Monday, August 4, 2014

Teaching Science to Your Homeschooler

The other day I met with a friend who will start her homeschooling journey in a few weeks. Because the curriculum choices are numerous and can be quite overwhelming to a new homeschooler, she wanted some help in figuring out what to do for history, science, and math. Through the course of our conversation, she let me know that she has a membership to the zoo in our city. Since the children she will be homeschooling are elementary age and there is a bit more flexibility in what she can teach, I suggested she take a field trip to the zoo and have each of her children choose their 10 favorite animals that live at the zoo. She can then take one animal per month and study it. Scientific websites can be found by searching by the animal's common name. 

My friend's son's favorite animal is the Komodo Dragon. Here are some suggestions for a study of this animal (which can be applied to any other animal):
  • What is the scientific name of this animal? Consider a further study of the classification of animals. How and when did this classification system begin? How many Kingdoms are there? Genus? Species?

  • Where does this animal live? Consider printing out a map of the continent/country where this animal lives. Free outline maps can be found here. While working with the map, label the capital of that country and other major cities. Label the rivers. How close does this animal live to a major water source?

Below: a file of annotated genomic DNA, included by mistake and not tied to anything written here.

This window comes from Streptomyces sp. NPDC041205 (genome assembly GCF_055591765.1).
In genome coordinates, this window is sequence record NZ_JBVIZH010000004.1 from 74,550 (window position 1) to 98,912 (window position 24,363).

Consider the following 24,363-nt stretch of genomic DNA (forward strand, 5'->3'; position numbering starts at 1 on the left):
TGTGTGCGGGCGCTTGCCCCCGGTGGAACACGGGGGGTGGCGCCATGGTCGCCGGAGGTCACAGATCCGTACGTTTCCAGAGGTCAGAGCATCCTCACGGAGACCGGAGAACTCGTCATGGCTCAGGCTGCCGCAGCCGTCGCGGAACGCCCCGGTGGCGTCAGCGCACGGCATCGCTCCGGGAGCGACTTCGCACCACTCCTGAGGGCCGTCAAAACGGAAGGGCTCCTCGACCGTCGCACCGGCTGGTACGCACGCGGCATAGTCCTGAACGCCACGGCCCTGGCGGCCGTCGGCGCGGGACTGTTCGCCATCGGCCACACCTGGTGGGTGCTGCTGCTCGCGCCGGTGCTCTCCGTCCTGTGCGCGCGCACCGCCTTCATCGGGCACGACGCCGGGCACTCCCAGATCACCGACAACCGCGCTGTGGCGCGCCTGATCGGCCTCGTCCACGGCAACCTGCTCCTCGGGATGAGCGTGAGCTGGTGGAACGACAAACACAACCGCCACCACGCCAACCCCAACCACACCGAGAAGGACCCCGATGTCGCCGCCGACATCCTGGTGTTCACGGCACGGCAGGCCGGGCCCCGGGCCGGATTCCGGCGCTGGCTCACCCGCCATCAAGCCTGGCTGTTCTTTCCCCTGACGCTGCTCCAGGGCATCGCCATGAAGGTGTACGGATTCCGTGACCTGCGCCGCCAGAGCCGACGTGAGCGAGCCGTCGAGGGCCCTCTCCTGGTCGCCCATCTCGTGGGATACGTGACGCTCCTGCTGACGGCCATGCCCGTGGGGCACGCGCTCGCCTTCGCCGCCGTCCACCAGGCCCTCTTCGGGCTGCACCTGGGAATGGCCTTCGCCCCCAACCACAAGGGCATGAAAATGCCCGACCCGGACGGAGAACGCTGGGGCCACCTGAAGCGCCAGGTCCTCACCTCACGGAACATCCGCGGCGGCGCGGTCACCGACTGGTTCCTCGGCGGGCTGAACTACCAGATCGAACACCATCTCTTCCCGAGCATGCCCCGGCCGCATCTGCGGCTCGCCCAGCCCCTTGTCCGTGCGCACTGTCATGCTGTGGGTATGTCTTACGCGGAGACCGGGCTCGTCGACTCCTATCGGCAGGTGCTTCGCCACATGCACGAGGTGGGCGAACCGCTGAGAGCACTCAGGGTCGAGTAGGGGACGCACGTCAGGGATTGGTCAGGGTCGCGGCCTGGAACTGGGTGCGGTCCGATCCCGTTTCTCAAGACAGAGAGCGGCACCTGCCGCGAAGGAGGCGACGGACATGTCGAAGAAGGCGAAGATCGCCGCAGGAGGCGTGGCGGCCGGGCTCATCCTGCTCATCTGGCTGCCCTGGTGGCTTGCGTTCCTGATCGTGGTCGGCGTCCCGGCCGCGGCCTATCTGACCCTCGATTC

• What does this animal eat? Is it an herbivore, carnivore, or omnivore? How does it eat? What does it eat in the winter? How does its diet compare to our own? Is there an ample supply of this food source where it lives (look back at the map)? Is this something you would eat? If yes, consider finding a recipe that uses that food or one like it.

  • How big can this animal grow—length, height, weight? What is the lifespan? How does this compare to human beings? How tall are you now?

  • How fast can the animal move? How does it get around? Compare this to some other animals or to human beings. Incorporate some math into this. For example, if said animal can move 10 miles per hour, how long would it take to get from the zoo to your house? Of course, you'll need to use a map to figure this out. Think of other ways to use math in this way.

  • What are some special characteristics of this animal? Does it have a long tongue? Does it use echolocation?

  • Is this animal threatened or endangered? If yes, why? What are the criteria for being placed on the endangered species list? Who created this list? Who maintains it? How are animals that are threatened or endangered protected? What are preserves? What are wildlife conservation areas? How many animals are on each list? What role do zoos play in animal protection and preservation?

  • What are this animal's major threats? What preys on this animal? What does it use to defend itself?

  • Learn how to draw this animal. Here is a video about drawing a Komodo Dragon. Can you find any famous paintings that include the animal? 

  • Are there any legends about the animal you are researching?

  • When was this animal discovered or has it always been known to exist?

  • Are there children's book (not fact books) that feature this animal? Komodo! by Peter Sis would be an example. Spend some time reading stories about the animal.

  • What other zoos house this animal? Learn about the history of zoos. When did they begin? Where are most zoos located? (Again, use a map and mark where major zoos are located.) What is the mission of most zoos?

  • Have your child write a report about the animal using all the facts they have learned.
That is a pretty good list for now. I am sure there are many other things that can be added. Simply brainstorm how the animal you choose can be found throughout the academic subjects.

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